Tough job market for immigrants

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It’s not easy for immigrants to find work in Norway that’s relevant to their qualifications, and now it appears that once they land a job, their challenges are far from over. Two new studies show that they face far more bullying and frustration at work than most ethnic Norwegians. A top Labour Party official, meanwhile, claims his negative comments about Polish workers in Norway were misunderstood. On Sunday Polish workers in JobZone won the right to organize and secure better pay and benefits.

Fear of foreigners in Norway has long been one of the toughest issues facing immigrants, and it’s usually much more difficult for foreigners to find work in line with their education and experience than it is for ethnic Norwegians. Doctors often have to repeat much of their coursework, for example, and engineers have been known to wind up as janitors.

Now a study by the National Institute of Occupational Health (Statens arbeidsmiljøinstitutt, STAMI) points up wide differences in the degree of job satisfaction between immigrants and native Norwegians in Norway.

Another study, by three university professors in Norway, shows the number of immigrants who feel bullied on the job is twice that felt by other Norwegians.

“Immigrants often don’t get credit for their education or their experience before coming to Norway,” Tom Sterud of STAMI told newspaper Dagsavisen . “There are also special social relations at work that many immigrants feel are difficult.”It’s common, for example, for non-Norwegians to feel overlooked or excluded, both professionally and socially, on the job. Many with master’s or other advanced degrees aren’t given jobs relevant to their expertise.

The STAMI study found that 12 percent of immigrants view their jobs as a psychological challenge, compared to 3 percent of Norwegians. At least 10 percent of immigrants experience teasing or harassment on the job, compared to 1.5 percent of Norwegians.

Immigrants often only receive temporary jobs, instead of permanent positions, and therefore have little job security. Thaya Nagalingam from Sri Lanka, for example, wound up working at a post office after completing a five-year master’s degree program in data technology at Norway’s prestigious technical university (NTNU) in Trondheim. He ultimately found a job that used his skills, but it wasn’t easy.

Bashe Musse, spokesman for a Somalian organization in Norway, also said that many of his fellow members feel excluded by Norwegian colleagues on the job. “As an immigrant here, you have to fight to get a job, to be included amongst your colleagues on the job and to get the assignments you’re qualified for,” Musse told newspaper Aftenposten . Many other immigrants of other nationalities, from Americans to Chinese, have experienced the same.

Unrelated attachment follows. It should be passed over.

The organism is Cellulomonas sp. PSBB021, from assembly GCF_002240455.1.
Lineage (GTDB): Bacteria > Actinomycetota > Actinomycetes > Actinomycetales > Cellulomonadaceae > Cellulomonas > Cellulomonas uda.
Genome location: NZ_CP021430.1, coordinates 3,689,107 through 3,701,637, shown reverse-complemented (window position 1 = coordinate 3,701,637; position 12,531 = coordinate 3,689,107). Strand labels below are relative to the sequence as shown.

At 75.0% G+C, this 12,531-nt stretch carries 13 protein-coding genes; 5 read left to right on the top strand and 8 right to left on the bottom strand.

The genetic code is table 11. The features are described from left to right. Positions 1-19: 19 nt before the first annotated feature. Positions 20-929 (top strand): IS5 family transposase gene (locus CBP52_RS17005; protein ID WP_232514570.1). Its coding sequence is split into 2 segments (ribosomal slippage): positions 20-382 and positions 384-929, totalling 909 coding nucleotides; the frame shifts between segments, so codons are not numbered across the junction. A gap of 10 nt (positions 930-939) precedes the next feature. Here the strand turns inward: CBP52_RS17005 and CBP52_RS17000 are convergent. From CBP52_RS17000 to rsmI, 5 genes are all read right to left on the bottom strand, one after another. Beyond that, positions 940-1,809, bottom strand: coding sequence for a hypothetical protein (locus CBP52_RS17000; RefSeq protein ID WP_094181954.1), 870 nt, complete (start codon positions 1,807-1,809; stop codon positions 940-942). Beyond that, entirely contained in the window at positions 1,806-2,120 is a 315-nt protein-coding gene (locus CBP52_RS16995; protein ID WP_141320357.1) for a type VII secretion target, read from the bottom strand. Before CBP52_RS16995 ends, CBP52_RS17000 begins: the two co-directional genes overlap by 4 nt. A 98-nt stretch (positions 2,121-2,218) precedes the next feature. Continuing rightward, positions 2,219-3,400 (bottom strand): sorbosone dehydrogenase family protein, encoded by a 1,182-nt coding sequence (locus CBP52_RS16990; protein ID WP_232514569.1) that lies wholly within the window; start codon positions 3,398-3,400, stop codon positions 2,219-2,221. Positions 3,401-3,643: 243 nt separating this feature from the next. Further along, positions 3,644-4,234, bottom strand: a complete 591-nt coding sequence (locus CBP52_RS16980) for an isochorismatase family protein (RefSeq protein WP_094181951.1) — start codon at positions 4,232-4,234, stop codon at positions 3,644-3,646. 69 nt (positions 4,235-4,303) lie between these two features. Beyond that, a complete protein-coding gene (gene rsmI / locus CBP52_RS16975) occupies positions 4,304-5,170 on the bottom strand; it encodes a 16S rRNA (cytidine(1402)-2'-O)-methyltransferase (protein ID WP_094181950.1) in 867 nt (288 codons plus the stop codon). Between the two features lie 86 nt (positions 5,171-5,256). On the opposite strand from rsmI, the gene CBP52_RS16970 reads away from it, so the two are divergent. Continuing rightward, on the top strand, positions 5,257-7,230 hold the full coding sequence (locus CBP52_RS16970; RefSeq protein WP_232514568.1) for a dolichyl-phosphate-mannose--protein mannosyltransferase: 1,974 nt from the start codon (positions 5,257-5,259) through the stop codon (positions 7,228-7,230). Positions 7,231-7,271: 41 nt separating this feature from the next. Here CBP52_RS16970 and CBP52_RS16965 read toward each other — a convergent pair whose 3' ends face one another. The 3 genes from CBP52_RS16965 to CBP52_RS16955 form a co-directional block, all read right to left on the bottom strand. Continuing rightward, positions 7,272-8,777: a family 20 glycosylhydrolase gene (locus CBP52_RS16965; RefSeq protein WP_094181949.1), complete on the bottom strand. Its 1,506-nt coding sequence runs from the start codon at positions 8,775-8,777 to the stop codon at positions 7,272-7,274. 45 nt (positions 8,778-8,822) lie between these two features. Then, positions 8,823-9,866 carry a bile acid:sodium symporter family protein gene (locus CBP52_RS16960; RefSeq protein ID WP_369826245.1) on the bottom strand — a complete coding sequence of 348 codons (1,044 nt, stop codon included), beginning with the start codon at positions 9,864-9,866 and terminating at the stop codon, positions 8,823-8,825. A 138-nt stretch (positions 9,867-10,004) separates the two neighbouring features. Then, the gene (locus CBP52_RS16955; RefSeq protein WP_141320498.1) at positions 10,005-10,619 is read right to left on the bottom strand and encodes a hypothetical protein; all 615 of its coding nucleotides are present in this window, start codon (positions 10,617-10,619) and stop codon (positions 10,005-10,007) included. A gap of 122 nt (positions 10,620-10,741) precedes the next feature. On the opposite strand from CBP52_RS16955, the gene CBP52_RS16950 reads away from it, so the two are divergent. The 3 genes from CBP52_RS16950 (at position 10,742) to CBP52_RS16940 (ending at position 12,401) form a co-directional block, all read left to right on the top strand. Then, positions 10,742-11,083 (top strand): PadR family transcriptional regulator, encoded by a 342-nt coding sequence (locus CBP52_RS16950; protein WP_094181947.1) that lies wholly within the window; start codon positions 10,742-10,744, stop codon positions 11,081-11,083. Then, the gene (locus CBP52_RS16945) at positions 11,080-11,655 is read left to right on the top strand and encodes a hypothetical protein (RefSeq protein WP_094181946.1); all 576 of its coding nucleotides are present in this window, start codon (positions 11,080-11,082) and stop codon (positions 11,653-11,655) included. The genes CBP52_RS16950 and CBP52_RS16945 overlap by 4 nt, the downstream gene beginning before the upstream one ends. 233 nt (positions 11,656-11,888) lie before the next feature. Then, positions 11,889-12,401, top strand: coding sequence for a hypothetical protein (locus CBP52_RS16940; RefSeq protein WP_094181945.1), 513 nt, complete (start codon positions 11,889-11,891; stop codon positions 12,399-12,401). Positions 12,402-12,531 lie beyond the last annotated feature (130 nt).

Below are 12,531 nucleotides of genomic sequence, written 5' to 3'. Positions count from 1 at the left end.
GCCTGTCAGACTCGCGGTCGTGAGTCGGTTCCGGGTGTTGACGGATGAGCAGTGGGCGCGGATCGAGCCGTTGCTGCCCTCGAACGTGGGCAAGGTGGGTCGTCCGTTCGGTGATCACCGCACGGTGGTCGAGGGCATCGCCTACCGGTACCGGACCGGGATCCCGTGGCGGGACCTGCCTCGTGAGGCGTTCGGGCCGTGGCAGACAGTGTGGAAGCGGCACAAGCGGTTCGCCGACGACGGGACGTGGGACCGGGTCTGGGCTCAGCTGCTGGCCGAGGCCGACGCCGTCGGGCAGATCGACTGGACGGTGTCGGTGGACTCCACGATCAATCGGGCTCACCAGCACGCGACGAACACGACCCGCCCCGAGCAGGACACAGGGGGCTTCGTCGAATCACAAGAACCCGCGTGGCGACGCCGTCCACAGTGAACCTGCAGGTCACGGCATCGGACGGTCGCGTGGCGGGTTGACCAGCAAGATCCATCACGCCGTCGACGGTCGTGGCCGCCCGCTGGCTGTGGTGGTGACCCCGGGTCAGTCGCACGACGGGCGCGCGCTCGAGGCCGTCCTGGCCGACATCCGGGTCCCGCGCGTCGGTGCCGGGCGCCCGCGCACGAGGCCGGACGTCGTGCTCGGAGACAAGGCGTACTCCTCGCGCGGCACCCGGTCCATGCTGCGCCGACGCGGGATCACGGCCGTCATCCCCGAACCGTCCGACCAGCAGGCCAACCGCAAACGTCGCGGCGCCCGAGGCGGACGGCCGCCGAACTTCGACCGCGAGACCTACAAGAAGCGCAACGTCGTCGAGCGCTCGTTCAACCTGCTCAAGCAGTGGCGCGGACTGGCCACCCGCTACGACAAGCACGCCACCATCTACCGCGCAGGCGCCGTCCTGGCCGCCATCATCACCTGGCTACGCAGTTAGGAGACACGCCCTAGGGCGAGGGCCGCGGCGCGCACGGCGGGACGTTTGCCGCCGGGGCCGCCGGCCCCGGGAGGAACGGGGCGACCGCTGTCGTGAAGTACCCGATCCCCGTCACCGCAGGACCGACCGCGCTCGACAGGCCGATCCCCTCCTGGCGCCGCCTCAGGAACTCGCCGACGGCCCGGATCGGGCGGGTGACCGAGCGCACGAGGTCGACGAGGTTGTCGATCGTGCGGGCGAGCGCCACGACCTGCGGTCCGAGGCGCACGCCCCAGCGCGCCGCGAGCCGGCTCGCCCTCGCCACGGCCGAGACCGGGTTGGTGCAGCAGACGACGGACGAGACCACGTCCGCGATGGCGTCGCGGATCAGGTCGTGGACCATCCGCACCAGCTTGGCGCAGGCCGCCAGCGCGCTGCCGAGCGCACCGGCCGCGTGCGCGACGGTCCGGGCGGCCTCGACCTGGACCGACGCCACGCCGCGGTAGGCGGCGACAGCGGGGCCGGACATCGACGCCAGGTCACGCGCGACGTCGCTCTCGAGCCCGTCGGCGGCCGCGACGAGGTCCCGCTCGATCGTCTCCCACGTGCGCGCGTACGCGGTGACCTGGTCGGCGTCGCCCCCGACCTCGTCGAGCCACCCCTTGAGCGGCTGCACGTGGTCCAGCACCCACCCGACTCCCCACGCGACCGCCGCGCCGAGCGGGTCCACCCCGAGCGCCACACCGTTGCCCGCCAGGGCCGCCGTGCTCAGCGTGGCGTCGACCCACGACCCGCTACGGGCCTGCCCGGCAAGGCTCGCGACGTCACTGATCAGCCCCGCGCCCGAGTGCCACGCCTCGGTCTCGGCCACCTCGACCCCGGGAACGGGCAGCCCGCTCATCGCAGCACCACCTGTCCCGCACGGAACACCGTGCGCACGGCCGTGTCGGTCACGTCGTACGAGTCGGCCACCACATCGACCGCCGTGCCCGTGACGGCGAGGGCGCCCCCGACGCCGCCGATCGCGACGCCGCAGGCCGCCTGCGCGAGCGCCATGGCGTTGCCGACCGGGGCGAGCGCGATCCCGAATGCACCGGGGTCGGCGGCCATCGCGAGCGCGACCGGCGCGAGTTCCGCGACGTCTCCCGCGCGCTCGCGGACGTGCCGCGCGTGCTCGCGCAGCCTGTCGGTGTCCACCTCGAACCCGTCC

Professor Stig Berge Matthiesen said the feeling of exclusion by colleagues “is the form of bullying foreign workers experience most of all. They feel overlooked and left out.” He fears racism is often the cause.

Matthiesen and colleagues Brita Bjørkelo and Morten B Nielsen presented their findings in a new book on cultural diversity at work, edited by Professor Gro Mjeldheim Sandal at the University of Bergen.

Labour leader ‘misunderstood’

Meanwhile, the secretary of Norway’s Labour Party was the target of criticism last week after suggesting that workers from Poland threatened the country’s social welfare state. Raymond Johansen claimed that Polish craftsmen and labourers brought to Norway because they’ll work for less than Norwegians can put a burden on the welfare system.

Now Johansen claims he was misunderstood. “I must say that workers from eastern Europe do a good job, and don’t threaten the welfare state,” he told Aftenposten .

“What I’m worried about is social dumping, that workers from Poland are exploited, with poor working and living conditions,” Johansen said.

He cited proposals to boost state regulation of work sites, that employers must abide by collective bargaining agreements and that labour organizers should gain insight into work agreements by third-party companies on behalf of foreign workers. “All these things are part of the fight against social dumping, and for the welfare state,” he said.

On Sunday around 100 Polish workers in the construction bureau JobZone won the right to organize and secure better pay and benefits, reports Aftenposten . They had threatened to strike but now have won promises that they’ll get new terms monitored by Norway’s trade union federation LO. They’ll be able to form their own union (called klubb in Norway), choose representatives, qualify for pensions and vacation pay and follow normal seniority rules regarding furlough or layoff.